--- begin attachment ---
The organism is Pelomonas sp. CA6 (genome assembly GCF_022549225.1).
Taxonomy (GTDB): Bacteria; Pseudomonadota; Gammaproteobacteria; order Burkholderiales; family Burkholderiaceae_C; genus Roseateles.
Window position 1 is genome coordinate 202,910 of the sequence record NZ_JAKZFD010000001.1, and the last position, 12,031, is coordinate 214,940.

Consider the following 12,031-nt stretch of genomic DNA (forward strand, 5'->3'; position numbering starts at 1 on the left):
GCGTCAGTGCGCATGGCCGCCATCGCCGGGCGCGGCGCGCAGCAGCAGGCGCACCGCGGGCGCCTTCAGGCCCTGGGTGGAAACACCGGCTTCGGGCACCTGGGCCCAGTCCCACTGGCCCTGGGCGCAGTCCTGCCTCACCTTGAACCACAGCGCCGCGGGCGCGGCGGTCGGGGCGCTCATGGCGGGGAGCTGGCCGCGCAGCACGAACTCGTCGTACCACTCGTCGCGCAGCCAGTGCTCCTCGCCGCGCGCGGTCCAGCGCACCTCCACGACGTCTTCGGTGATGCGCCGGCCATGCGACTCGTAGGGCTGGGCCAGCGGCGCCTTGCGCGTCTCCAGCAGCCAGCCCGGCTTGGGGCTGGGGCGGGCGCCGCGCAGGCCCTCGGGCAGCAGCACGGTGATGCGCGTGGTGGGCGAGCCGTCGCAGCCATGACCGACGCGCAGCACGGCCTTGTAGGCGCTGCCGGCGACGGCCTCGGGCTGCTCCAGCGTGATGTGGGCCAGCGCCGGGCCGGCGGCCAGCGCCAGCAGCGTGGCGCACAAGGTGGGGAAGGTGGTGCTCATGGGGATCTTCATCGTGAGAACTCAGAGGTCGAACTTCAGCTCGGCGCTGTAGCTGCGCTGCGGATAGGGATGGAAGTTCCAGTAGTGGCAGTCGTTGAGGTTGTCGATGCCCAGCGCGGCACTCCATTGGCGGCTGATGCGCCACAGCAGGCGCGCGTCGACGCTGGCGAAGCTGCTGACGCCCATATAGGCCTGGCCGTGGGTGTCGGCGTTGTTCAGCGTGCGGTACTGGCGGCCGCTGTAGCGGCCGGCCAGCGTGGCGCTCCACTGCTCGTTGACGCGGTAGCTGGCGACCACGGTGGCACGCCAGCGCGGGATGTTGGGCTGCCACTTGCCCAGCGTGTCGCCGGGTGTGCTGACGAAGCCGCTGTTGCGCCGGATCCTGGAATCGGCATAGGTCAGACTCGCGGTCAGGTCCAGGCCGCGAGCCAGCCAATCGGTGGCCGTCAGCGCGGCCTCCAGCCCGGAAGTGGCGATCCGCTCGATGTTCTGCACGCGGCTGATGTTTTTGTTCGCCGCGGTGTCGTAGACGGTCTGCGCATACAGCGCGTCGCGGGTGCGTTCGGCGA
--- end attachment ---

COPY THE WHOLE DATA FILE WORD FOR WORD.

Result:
The organism is Pelomonas sp. CA6 (genome assembly GCF_022549225.1).
Taxonomy (GTDB): Bacteria; Pseudomonadota; Gammaproteobacteria; order Burkholderiales; family Burkholderiaceae_C; genus Roseateles.
Window position 1 is genome coordinate 202,910 of the sequence record NZ_JAKZFD010000001.1, and the last position, 12,031, is coordinate 214,940.

Consider the following 12,031-nt stretch of genomic DNA (forward strand, 5'->3'; position numbering starts at 1 on the left):
GCGTCAGTGCGCATGGCCGCCATCGCCGGGCGCGGCGCGCAGCAGCAGGCGCACCGCGGGCGCCTTCAGGCCCTGGGTGGAAACACCGGCTTCGGGCACCTGGGCCCAGTCCCACTGGCCCTGGGCGCAGTCCTGCCTCACCTTGAACCACAGCGCCGCGGGCGCGGCGGTCGGGGCGCTCATGGCGGGGAGCTGGCCGCGCAGCACGAACTCGTCGTACCACTCGTCGCGCAGCCAGTGCTCCTCGCCGCGCGCGGTCCAGCGCACCTCCACGACGTCTTCGGTGATGCGCCGGCCATGCGACTCGTAGGGCTGGGCCAGCGGCGCCTTGCGCGTCTCCAGCAGCCAGCCCGGCTTGGGGCTGGGGCGGGCGCCGCGCAGGCCCTCGGGCAGCAGCACGGTGATGCGCGTGGTGGGCGAGCCGTCGCAGCCATGACCGACGCGCAGCACGGCCTTGTAGGCGCTGCCGGCGACGGCCTCGGGCTGCTCCAGCGTGATGTGGGCCAGCGCCGGGCCGGCGGCCAGCGCCAGCAGCGTGGCGCACAAGGTGGGGAAGGTGGTGCTCATGGGGATCTTCATCGTGAGAACTCAGAGGTCGAACTTCAGCTCGGCGCTGTAGCTGCGCTGCGGATAGGGATGGAAGTTCCAGTAGTGGCAGTCGTTGAGGTTGTCGATGCCCAGCGCGGCACTCCATTGGCGGCTGATGCGCCACAGCAGGCGCGCGTCGACGCTGGCGAAGCTGCTGACGCCCATATAGGCCTGGCCGTGGGTGTCGGCGTTGTTCAGCGTGCGGTACTGGCGGCCGCTGTAGCGGCCGGCCAGCGTGGCGCTCCACTGCTCGTTGACGCGGTAGCTGGCGACCACGGTGGCACGCCAGCGCGGGATGTTGGGCTGCCACTTGCCCAGCGTGTCGCCGGGTGTGCTGACGAAGCCGCTGTTGCGCCGGATCCTGGAATCGGCATAGGTCAGACTCGCGGTCAGGTCCAGGCCGCGAGCCAGCCAATCGGTGGCCGTCAGCGCGGCCTCCAGCCCGGAAGTGGCGATCCGCTCGATGTTCTGCACGCGGCTGATGTTTTTGTTCGCCGCGGTGTCGTAGACGGTCTGCGCATACAGCGCGTCGCGGGTGCGTTCGGCGA